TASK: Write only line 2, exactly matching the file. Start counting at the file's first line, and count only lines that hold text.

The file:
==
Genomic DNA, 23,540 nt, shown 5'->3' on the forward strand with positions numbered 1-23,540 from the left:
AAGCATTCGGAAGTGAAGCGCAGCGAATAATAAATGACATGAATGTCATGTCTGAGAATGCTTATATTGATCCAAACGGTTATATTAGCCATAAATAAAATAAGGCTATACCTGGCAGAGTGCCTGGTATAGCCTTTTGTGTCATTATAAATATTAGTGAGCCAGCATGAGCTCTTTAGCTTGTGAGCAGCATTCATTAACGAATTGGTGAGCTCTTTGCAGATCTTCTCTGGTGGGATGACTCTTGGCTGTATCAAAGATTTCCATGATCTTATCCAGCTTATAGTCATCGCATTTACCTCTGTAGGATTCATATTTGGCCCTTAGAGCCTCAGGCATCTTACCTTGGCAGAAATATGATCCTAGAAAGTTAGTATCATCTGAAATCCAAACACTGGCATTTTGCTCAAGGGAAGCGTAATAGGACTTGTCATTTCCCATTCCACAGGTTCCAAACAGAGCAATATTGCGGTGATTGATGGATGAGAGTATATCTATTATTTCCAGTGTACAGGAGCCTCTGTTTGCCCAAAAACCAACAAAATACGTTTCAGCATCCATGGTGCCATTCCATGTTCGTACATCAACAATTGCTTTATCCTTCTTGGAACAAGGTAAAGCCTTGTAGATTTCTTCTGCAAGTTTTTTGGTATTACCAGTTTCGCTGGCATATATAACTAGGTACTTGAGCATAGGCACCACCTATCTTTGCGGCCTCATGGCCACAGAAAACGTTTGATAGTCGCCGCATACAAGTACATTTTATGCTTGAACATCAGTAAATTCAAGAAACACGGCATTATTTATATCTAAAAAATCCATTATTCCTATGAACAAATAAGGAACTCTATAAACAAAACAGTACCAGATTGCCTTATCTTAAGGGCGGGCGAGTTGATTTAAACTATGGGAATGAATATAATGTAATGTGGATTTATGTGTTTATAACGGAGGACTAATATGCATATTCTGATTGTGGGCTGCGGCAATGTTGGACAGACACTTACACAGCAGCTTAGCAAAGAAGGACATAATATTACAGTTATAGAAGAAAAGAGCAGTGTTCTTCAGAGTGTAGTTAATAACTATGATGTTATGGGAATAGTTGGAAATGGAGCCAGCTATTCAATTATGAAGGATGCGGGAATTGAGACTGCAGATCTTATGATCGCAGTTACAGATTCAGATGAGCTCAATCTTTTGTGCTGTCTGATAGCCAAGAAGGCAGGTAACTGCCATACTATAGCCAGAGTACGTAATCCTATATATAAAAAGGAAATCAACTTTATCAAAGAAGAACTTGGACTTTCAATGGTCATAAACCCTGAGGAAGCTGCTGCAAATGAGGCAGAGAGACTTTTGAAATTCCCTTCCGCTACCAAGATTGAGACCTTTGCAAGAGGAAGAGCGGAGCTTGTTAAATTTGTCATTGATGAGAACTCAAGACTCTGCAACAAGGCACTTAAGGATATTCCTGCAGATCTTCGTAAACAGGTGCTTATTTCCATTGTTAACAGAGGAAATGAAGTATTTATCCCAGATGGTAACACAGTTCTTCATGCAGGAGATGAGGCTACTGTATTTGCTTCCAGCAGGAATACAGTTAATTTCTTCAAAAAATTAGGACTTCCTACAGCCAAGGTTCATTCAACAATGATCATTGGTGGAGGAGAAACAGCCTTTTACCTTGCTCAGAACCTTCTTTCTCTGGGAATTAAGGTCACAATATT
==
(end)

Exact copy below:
AAGCATTCGGAAGTGAAGCGCAGCGAATAATAAATGACATGAATGTCATGTCTGAGAATGCTTATATTGATCCAAACGGTTATATTAGCCATAAATAAAATAAGGCTATACCTGGCAGAGTGCCTGGTATAGCCTTTTGTGTCATTATAAATATTAGTGAGCCAGCATGAGCTCTTTAGCTTGTGAGCAGCATTCATTAACGAATTGGTGAGCTCTTTGCAGATCTTCTCTGGTGGGATGACTCTTGGCTGTATCAAAGATTTCCATGATCTTATCCAGCTTATAGTCATCGCATTTACCTCTGTAGGATTCATATTTGGCCCTTAGAGCCTCAGGCATCTTACCTTGGCAGAAATATGATCCTAGAAAGTTAGTATCATCTGAAATCCAAACACTGGCATTTTGCTCAAGGGAAGCGTAATAGGACTTGTCATTTCCCATTCCACAGGTTCCAAACAGAGCAATATTGCGGTGATTGATGGATGAGAGTATATCTATTATTTCCAGTGTACAGGAGCCTCTGTTTGCCCAAAAACCAACAAAATACGTTTCAGCATCCATGGTGCCATTCCATGTTCGTACATCAACAATTGCTTTATCCTTCTTGGAACAAGGTAAAGCCTTGTAGATTTCTTCTGCAAGTTTTTTGGTATTACCAGTTTCGCTGGCATATATAACTAGGTACTTGAGCATAGGCACCACCTATCTTTGCGGCCTCATGGCCACAGAAAACGTTTGATAGTCGCCGCATACAAGTACATTTTATGCTTGAACATCAGTAAATTCAAGAAACACGGCATTATTTATATCTAAAAAATCCATTATTCCTATGAACAAATAAGGAACTCTATAAACAAAACAGTACCAGATTGCCTTATCTTAAGGGCGGGCGAGTTGATTTAAACTATGGGAATGAATATAATGTAATGTGGATTTATGTGTTTATAACGGAGGACTAATATGCATATTCTGATTGTGGGCTGCGGCAATGTTGGACAGACACTTACACAGCAGCTTAGCAAAGAAGGACATAATATTACAGTTATAGAAGAAAAGAGCAGTGTTCTTCAGAGTGTAGTTAATAACTATGATGTTATGGGAATAGTTGGAAATGGAGCCAGCTATTCAATTATGAAGGATGCGGGAATTGAGACTGCAGATCTTATGATCGCAGTTACAGATTCAGATGAGCTCAATCTTTTGTGCTGTCTGATAGCCAAGAAGGCAGGTAACTGCCATACTATAGCCAGAGTACGTAATCCTATATATAAAAAGGAAATCAACTTTATCAAAGAAGAACTTGGACTTTCAATGGTCATAAACCCTGAGGAAGCTGCTGCAAATGAGGCAGAGAGACTTTTGAAATTCCCTTCCGCTACCAAGATTGAGACCTTTGCAAGAGGAAGAGCGGAGCTTGTTAAATTTGTCATTGATGAGAACTCAAGACTCTGCAACAAGGCACTTAAGGATATTCCTGCAGATCTTCGTAAACAGGTGCTTATTTCCATTGTTAACAGAGGAAATGAAGTATTTATCCCAGATGGTAACACAGTTCTTCATGCAGGAGATGAGGCTACTGTATTTGCTTCCAGCAGGAATACAGTTAATTTCTTCAAAAAATTAGGACTTCCTACAGCCAAGGTTCATTCAACAATGATCATTGGTGGAGGAGAAACAGCCTTTTACCTTGCTCAGAACCTTCTTTCTCTGGGAATTAAGGTCACAATATT